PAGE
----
“Everything’s okay, Nick. The front door is locked.” He saw Nick standing with his hands in the air, Angelo Covatti, fidgeting on a chair near the sewing machine, Fingers and Vince with drawn guns.

“You don’t have to worry, Terry,” Fingers said. “I know you aren’t in on this; Nick has been skimming and figured he’d ice Angelo here so I wouldn’t find out. Ain’t that right Mister Smartmouth?”

Nick swallowed but his bravado won out. “You ain’t got the flash you t’ink. A Mister Vito Genovese has an interest here, and your time is almost up.”

“Vinnie, we’re leaving now with Nick and Terry. Terry will drive Nick’s car and follow us three in mine. Let’s let Angelo close his store and return to his family, for nothing happened here tonight. Am I right Angelo?”

“Yes, Fingers. Nothing happened. Thank you.”

They left the store and once outside, Fingers cold cocked Nick with the butt of his gun. Vince tied Nick’s hands and feet, then lifted and dumped him into the trunk of the car. Terry opened the Cadillac’s door and slid in.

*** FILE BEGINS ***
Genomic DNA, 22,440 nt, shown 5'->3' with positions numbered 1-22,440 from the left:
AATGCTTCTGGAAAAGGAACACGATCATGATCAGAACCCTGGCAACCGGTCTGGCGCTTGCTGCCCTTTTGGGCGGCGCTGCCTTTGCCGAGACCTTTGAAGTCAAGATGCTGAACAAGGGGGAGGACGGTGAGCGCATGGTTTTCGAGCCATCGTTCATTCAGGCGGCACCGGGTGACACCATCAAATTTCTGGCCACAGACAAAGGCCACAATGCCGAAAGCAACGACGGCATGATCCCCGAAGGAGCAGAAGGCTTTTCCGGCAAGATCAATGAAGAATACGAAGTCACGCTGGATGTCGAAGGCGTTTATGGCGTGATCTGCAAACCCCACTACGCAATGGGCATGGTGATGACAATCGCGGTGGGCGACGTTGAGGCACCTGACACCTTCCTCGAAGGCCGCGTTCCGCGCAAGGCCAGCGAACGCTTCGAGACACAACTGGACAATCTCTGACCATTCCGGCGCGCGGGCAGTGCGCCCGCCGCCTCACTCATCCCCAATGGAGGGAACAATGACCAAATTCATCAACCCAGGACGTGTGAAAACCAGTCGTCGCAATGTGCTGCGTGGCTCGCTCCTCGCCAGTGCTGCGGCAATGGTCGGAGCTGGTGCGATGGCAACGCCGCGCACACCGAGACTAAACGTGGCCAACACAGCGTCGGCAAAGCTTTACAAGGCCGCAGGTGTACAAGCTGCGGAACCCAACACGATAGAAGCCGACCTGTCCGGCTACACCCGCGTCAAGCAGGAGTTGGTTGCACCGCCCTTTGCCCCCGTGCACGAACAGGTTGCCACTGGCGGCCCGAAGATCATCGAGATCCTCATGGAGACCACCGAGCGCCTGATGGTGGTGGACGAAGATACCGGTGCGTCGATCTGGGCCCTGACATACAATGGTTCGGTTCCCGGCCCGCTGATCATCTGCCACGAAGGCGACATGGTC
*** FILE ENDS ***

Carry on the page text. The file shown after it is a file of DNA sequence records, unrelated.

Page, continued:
* * *

It was late and clouds obscured the stars as the two cars drove to the mossy section of land beneath the bridge. Fingers and Vince exited their car, walked to the rear and popped the trunk. Nick DeRosa lay there, eyes open, knowing he was moments from oblivion.

Vince and his two hundred-ten pounds had no trouble pulling him out of the trunk and tossing him to the ground out of sight of Terry, still sitting in Nick’s car. He ripped off a piece of tape from a roll and covered Nick’s mouth with it.

Fingers stepped over to Nick and grabbed his chin. “Why you would steal from me is impossible to understand. Your uncle is my friend and you have disgraced him and your family. You mentioned Vito Genovese. Well, you worked for me, not him. Now you’ll have to work without these.”

The shears in Fingers’ hands made a clacking sound. Nick tried to pull away but Vince held him as he thrashed and screamed through his muffled mouth.


Copyright © 2010 by Arnold Hollander